Fit a linear model with an L2 penalty.


mdl = ridgeFit(y, X, lambda)#
  • y (Nx1 vector) – The target, or dependent variable.

  • X (NxP matrix) – The model features, or independent variables.

  • lambda (Scalar, or Kx1 vector) – The L2 penalty parameter(s).


mdl (struct) –

An instance of a ridgeModel structure. An instance named mdl will have the following members:


(1 x nlambdas vector) The estimated value for the intercept for each provided lambda.


(P x nlambdas matrix) The estimated parameter values for each provided lambda.


(nlambdas x 1 vector) The mean squared error for each set of parameters, computed on the training set.


(nlambdas x 1 vector) The lambda values used in the estimation.


Example 1: Basic Estimation and Prediction#

library gml;

** Load data
// Specify dataset with full path
fname = getGAUSSHome("pkgs/gml/examples/qsar_fish_toxicity.csv");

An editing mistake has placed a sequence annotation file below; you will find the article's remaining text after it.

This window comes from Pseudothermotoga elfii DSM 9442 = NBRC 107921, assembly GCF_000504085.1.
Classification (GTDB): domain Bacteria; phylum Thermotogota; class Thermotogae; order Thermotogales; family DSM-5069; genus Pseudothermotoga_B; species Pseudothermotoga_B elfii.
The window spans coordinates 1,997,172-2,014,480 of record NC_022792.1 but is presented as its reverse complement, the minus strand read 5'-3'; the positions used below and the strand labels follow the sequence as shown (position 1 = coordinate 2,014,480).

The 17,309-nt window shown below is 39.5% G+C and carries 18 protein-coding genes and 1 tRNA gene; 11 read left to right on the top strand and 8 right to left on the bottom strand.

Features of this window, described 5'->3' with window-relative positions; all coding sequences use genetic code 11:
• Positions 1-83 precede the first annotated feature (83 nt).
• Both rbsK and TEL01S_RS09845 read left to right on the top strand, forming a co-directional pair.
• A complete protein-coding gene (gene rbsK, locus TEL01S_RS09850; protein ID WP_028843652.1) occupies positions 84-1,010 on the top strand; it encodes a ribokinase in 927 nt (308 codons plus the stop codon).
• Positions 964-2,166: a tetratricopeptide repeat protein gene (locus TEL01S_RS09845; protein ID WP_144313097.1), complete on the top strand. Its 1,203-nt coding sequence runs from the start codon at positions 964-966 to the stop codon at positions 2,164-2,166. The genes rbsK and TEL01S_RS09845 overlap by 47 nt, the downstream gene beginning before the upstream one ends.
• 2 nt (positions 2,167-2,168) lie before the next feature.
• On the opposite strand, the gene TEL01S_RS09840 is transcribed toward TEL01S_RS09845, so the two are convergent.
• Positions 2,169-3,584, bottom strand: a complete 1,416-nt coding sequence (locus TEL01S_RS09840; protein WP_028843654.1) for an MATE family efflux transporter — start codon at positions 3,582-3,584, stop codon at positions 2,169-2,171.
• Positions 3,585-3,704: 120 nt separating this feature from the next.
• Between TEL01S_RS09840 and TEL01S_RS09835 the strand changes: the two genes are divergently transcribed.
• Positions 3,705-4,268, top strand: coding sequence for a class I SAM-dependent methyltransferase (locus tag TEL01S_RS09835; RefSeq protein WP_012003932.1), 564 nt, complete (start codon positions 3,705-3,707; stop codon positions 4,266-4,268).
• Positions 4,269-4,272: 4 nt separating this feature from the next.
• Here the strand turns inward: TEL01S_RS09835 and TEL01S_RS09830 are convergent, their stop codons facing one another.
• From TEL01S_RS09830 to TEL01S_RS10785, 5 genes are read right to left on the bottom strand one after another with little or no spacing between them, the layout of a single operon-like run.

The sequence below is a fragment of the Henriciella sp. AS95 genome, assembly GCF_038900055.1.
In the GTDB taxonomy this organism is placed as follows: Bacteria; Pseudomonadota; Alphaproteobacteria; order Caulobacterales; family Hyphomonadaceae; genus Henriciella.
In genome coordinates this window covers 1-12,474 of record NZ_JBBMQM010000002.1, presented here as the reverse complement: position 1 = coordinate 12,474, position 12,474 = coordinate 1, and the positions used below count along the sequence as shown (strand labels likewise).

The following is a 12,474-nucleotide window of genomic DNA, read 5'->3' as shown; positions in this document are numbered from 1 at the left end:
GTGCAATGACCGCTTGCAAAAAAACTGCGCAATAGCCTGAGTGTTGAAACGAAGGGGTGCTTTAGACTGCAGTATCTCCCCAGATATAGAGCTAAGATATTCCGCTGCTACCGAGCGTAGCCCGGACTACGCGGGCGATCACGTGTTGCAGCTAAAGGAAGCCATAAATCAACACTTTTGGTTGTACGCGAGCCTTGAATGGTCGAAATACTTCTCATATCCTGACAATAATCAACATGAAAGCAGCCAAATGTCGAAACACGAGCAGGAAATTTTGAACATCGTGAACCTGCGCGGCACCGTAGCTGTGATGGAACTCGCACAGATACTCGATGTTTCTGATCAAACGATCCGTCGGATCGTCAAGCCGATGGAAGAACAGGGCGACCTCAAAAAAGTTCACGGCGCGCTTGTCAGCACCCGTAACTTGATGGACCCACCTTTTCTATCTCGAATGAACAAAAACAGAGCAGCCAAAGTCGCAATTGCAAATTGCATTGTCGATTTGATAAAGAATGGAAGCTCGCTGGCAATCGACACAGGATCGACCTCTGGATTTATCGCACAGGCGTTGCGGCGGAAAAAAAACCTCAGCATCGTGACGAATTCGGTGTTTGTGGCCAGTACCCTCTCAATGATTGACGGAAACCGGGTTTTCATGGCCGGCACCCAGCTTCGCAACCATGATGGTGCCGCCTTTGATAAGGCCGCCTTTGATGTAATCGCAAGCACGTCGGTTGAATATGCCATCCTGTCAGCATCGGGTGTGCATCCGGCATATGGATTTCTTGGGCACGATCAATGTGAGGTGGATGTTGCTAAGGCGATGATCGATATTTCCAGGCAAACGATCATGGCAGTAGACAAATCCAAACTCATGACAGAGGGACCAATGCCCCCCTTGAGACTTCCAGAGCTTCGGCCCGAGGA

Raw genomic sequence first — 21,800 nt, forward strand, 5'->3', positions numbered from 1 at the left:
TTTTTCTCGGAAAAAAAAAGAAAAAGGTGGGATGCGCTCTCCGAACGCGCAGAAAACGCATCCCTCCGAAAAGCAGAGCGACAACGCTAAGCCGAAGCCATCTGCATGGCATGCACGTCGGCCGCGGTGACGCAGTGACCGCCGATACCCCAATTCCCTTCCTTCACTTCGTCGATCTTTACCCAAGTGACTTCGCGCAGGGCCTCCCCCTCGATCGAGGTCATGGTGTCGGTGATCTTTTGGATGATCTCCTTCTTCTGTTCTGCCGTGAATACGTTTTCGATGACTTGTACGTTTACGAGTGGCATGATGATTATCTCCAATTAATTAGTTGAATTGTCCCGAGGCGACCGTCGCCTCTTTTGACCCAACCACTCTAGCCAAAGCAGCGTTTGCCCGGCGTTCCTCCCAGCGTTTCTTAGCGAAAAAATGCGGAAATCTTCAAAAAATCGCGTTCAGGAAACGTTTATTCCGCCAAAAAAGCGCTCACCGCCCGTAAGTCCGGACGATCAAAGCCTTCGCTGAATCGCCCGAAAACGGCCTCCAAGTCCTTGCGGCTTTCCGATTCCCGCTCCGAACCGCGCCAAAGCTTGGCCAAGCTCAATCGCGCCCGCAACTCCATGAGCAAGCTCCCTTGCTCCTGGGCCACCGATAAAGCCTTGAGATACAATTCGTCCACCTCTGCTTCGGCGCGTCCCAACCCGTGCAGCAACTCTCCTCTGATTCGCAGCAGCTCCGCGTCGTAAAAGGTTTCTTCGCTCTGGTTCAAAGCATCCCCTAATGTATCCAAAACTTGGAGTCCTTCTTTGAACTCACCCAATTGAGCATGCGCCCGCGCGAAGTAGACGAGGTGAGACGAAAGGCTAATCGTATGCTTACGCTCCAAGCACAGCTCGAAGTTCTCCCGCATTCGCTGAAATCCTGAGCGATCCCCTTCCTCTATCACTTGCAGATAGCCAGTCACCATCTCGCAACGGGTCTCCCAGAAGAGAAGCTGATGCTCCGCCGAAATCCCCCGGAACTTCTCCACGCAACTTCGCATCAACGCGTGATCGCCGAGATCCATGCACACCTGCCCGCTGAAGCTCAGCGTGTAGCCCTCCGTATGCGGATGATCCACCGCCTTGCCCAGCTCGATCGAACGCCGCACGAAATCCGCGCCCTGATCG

// Split data into training sets without shuffling
shuffle = "False";
{ y_train, y_test, X_train, X_test } = trainTestSplit(fname, "LC50 ~ . ", 0.7, shuffle);

// Declare 'mdl' to be an instance of a
// ridgeModel structure to hold the estimation results
struct ridgeModel mdl;

// Set lambda vector
lambda = seqm(90, 0.8, 60);

// Estimate the model with default settings
mdl = ridgeFit(y_train, X_train, lambda);

After the above code, mdl.beta_hat will be a \(6 \times 60\) matrix, where each column contains the estimates for a different lambda value. The graph below shows the path of the parameter values as the value of lambda changes.


Continuing with our example, we can make test predictions like this:

** Prediction for test data
y_hat = lmPredict(mdl, X_test);

After the above code, y_hat will be a matrix with the same number of observations as y_test. However, it will have one column for each value of lambda used in the estimation.

To plot the paths of the coefficients and the MSE, we can use the plotLR() function

test_mse = meanSquaredError(y_test, y_hat);

** Plot results
plotLR(mdl, test_mse);

This results in the following plot:



Each variable (column of X) is centered to have a mean of 0 and scaled to have unit length, (i.e. the vector 2-norm of each column of X is equal to 1).